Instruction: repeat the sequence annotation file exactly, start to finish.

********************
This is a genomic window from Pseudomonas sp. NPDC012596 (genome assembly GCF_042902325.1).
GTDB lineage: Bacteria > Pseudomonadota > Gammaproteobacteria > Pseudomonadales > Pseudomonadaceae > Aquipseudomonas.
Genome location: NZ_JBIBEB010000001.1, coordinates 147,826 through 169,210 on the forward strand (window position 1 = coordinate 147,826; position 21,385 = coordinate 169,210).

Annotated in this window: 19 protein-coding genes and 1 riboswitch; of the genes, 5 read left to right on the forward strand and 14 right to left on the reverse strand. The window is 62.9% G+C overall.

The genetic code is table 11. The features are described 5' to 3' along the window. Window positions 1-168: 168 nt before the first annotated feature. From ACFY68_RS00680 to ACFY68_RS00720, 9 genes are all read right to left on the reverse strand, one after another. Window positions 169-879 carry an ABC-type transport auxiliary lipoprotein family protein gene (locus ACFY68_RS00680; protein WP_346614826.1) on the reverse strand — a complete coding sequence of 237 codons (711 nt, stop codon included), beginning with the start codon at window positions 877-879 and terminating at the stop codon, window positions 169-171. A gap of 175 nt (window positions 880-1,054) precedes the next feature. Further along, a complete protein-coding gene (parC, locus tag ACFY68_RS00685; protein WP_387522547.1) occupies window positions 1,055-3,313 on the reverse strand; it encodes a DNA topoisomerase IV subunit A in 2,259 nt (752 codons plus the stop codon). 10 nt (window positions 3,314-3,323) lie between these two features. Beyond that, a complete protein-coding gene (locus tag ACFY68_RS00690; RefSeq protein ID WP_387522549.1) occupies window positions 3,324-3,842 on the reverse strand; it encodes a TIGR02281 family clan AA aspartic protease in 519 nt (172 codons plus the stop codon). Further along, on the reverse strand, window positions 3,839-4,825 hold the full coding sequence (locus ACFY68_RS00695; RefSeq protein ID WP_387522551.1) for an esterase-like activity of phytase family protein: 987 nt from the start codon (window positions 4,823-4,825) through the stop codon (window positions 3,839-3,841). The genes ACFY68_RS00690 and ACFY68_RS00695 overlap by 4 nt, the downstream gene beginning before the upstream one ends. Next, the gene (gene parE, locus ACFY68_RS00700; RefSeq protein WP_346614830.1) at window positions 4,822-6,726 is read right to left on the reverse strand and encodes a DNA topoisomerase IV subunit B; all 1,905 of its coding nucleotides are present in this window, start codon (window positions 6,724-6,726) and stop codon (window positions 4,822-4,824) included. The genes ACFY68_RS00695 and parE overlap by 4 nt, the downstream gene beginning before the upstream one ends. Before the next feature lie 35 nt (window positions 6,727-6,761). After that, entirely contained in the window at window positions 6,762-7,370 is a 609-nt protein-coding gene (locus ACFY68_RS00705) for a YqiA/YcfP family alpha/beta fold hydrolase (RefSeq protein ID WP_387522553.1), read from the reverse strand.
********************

This is a genomic window from Pseudomonas sp. NPDC012596 (genome assembly GCF_042902325.1).
GTDB lineage: Bacteria > Pseudomonadota > Gammaproteobacteria > Pseudomonadales > Pseudomonadaceae > Aquipseudomonas.
Genome location: NZ_JBIBEB010000001.1, coordinates 147,826 through 169,210 on the forward strand (window position 1 = coordinate 147,826; position 21,385 = coordinate 169,210).

Annotated in this window: 19 protein-coding genes and 1 riboswitch; of the genes, 5 read left to right on the forward strand and 14 right to left on the reverse strand. The window is 62.9% G+C overall.

The genetic code is table 11. The features are described 5' to 3' along the window. Window positions 1-168: 168 nt before the first annotated feature. From ACFY68_RS00680 to ACFY68_RS00720, 9 genes are all read right to left on the reverse strand, one after another. Window positions 169-879 carry an ABC-type transport auxiliary lipoprotein family protein gene (locus ACFY68_RS00680; protein WP_346614826.1) on the reverse strand — a complete coding sequence of 237 codons (711 nt, stop codon included), beginning with the start codon at window positions 877-879 and terminating at the stop codon, window positions 169-171. A gap of 175 nt (window positions 880-1,054) precedes the next feature. Further along, a complete protein-coding gene (parC, locus tag ACFY68_RS00685; protein WP_387522547.1) occupies window positions 1,055-3,313 on the reverse strand; it encodes a DNA topoisomerase IV subunit A in 2,259 nt (752 codons plus the stop codon). 10 nt (window positions 3,314-3,323) lie between these two features. Beyond that, a complete protein-coding gene (locus tag ACFY68_RS00690; RefSeq protein ID WP_387522549.1) occupies window positions 3,324-3,842 on the reverse strand; it encodes a TIGR02281 family clan AA aspartic protease in 519 nt (172 codons plus the stop codon). Further along, on the reverse strand, window positions 3,839-4,825 hold the full coding sequence (locus ACFY68_RS00695; RefSeq protein ID WP_387522551.1) for an esterase-like activity of phytase family protein: 987 nt from the start codon (window positions 4,823-4,825) through the stop codon (window positions 3,839-3,841). The genes ACFY68_RS00690 and ACFY68_RS00695 overlap by 4 nt, the downstream gene beginning before the upstream one ends. Next, the gene (gene parE, locus ACFY68_RS00700; RefSeq protein WP_346614830.1) at window positions 4,822-6,726 is read right to left on the reverse strand and encodes a DNA topoisomerase IV subunit B; all 1,905 of its coding nucleotides are present in this window, start codon (window positions 6,724-6,726) and stop codon (window positions 4,822-4,824) included. The genes ACFY68_RS00695 and parE overlap by 4 nt, the downstream gene beginning before the upstream one ends. Before the next feature lie 35 nt (window positions 6,727-6,761). After that, entirely contained in the window at window positions 6,762-7,370 is a 609-nt protein-coding gene (locus ACFY68_RS00705) for a YqiA/YcfP family alpha/beta fold hydrolase (RefSeq protein ID WP_387522553.1), read from the reverse strand.